"You can't change zoning for 14 acres - zoning that could last for 15 years or more, maybe longer than my lifetime - without being very, very careful about what you do," Blackwell said. "So we're very, very grateful. We established community agreements, so the community is involved, moving forward."
In committee hearings on the matter last week, Blackwell had criticized the developers for not adequately communicating with neighborhood community groups in the area. Mainly, her constituents expressed concerns over what would become of the site. The legislation allows for redevelopment from residential, multifamily zoning to commercial, mixed-use.
Mike Jones, president of the Powelton Village Civic Association, said his members were worried about building heights and above-ground parking facilities.
"We didn't get everything we wanted, and that's pretty typical, but I think we got a good deal. One of the critical things for us in this agreement is that the groups in the area have a voice in the master planning process," he said.
Drexel, along with the developer, Wexford Science and Technology, envision the old high school with office, residential and retail spaces, 2.7 million square feet of new construction at a cost of nearly $1 billion. The proposal also calls for a five-year reserved spot for the possibility of constructing another public school.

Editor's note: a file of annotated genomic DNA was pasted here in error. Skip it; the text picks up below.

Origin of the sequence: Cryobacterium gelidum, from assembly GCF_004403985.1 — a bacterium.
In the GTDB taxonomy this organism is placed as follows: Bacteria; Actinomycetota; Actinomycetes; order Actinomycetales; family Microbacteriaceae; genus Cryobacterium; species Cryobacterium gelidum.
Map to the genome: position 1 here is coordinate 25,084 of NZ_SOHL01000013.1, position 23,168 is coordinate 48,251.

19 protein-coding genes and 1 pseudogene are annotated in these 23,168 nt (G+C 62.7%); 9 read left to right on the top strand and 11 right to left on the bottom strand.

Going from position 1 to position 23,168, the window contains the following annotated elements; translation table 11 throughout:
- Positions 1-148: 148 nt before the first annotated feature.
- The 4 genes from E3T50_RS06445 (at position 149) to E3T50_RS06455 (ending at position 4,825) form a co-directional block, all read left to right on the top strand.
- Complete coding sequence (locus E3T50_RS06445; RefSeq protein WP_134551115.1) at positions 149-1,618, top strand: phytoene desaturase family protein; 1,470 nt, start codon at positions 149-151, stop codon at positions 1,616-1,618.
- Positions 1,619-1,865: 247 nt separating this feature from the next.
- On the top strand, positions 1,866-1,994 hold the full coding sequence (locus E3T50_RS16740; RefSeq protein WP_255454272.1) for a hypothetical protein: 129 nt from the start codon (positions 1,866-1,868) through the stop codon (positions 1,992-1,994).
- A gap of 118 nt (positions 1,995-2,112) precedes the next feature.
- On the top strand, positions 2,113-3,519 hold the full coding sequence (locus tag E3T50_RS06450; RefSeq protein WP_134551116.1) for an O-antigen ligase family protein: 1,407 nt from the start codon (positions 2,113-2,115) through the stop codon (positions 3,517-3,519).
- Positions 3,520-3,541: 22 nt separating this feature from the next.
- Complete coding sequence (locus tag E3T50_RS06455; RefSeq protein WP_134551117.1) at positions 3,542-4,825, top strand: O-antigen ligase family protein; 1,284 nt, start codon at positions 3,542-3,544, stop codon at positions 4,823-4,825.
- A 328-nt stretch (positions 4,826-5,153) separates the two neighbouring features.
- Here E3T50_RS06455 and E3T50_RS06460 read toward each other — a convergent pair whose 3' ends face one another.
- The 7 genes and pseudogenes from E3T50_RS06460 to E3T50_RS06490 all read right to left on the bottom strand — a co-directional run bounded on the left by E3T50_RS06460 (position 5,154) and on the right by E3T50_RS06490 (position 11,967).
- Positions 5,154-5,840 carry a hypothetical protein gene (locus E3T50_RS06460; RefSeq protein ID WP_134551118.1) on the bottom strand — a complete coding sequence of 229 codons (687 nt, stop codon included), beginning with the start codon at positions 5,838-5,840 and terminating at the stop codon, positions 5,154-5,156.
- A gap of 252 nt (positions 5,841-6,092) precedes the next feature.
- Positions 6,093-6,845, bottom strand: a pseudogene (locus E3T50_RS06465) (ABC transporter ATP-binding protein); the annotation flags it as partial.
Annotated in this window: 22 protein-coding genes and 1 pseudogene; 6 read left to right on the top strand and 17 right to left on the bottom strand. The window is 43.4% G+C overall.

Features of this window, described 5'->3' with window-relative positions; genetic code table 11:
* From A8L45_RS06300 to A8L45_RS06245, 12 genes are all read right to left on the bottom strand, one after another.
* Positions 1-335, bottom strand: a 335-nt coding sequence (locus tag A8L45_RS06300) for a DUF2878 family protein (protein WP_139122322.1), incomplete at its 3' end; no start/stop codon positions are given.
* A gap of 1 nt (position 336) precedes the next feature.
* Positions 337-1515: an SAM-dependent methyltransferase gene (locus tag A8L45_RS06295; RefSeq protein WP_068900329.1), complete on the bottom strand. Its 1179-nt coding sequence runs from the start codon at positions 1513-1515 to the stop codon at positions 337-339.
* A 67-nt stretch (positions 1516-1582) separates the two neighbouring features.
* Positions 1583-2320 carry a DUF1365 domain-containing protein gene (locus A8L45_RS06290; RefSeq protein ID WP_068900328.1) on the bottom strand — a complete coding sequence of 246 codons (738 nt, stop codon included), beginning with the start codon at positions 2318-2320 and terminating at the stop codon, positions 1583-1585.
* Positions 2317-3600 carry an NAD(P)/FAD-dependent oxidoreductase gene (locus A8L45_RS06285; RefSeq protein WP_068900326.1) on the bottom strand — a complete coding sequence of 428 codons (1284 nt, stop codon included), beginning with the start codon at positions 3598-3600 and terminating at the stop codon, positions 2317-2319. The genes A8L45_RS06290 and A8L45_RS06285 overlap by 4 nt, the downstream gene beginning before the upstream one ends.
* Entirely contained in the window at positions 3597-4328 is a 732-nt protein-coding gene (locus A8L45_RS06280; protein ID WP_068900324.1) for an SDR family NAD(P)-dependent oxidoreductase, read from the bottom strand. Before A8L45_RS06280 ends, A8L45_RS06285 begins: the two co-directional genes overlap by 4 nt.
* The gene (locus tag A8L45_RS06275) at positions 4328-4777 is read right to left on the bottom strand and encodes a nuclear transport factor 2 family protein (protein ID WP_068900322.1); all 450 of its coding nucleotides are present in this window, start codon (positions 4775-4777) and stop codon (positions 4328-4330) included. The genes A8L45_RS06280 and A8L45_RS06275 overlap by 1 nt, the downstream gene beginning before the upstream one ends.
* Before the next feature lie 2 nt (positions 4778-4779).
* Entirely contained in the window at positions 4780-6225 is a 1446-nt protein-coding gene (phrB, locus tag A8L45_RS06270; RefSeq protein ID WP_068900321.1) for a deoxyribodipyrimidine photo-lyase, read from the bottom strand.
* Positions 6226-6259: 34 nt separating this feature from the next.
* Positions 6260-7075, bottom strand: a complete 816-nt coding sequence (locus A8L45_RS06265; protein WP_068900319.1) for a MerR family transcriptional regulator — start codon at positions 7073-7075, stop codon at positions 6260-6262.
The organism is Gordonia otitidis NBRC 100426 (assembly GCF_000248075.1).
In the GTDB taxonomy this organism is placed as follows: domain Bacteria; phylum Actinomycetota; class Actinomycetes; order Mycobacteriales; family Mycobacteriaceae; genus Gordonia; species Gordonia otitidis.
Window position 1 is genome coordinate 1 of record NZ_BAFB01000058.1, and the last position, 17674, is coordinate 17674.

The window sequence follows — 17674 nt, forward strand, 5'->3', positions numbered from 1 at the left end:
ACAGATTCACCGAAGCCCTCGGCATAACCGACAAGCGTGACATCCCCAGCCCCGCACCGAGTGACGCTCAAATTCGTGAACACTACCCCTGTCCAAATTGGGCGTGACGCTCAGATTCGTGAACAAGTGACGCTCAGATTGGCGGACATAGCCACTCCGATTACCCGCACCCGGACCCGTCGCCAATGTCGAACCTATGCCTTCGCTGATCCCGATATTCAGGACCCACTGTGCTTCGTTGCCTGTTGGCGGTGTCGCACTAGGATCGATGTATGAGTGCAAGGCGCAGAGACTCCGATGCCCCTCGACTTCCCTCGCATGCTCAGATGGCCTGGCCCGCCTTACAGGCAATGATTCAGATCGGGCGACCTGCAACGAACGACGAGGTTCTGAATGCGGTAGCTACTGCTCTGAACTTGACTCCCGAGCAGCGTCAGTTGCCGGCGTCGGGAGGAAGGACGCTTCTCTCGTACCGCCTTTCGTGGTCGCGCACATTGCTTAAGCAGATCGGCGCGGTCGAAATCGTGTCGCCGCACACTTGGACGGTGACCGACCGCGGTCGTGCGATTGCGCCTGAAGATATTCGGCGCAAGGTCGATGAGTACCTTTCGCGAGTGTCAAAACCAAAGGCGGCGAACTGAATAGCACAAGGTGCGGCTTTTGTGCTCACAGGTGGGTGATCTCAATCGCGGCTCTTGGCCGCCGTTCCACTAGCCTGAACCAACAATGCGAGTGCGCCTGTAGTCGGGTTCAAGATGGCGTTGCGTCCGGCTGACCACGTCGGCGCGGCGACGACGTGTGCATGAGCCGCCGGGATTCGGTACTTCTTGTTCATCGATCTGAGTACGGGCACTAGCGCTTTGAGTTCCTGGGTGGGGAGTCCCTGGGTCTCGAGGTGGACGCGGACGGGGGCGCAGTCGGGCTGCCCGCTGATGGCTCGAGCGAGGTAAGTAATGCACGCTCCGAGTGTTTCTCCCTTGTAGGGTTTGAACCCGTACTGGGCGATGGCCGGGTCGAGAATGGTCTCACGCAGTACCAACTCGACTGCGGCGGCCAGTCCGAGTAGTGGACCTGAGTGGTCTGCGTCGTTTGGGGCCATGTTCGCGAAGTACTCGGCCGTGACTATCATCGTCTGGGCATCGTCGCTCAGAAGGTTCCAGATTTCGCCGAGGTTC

"The next steps after we get through the transaction and the final zoning would be to initiate the agreed-upon community outreach process and talk about what might go there," said Peter Kelsen, an attorney representing Drexel in zoning matters.
The deal is expected to close on Monday, two days before Council's last session before summer break.
Also yesterday, Councilman David Oh proposed an amendment to the city's operating budget for Fiscal Year 2015 that identifies $74 million in cushion money that Oh says can go to the school district.
Oh says this "one-time infusion" of funds could be a fall-back provision if the $2-per-pack cigarette tax is not passed in Harrisburg.
Councilman Bill Greenlee made a motion to table the amendment, which was supported by all other members of council. The city's FY15 operating budget now goes before council for a final vote next week.
On Twitter: @RuffTuffDH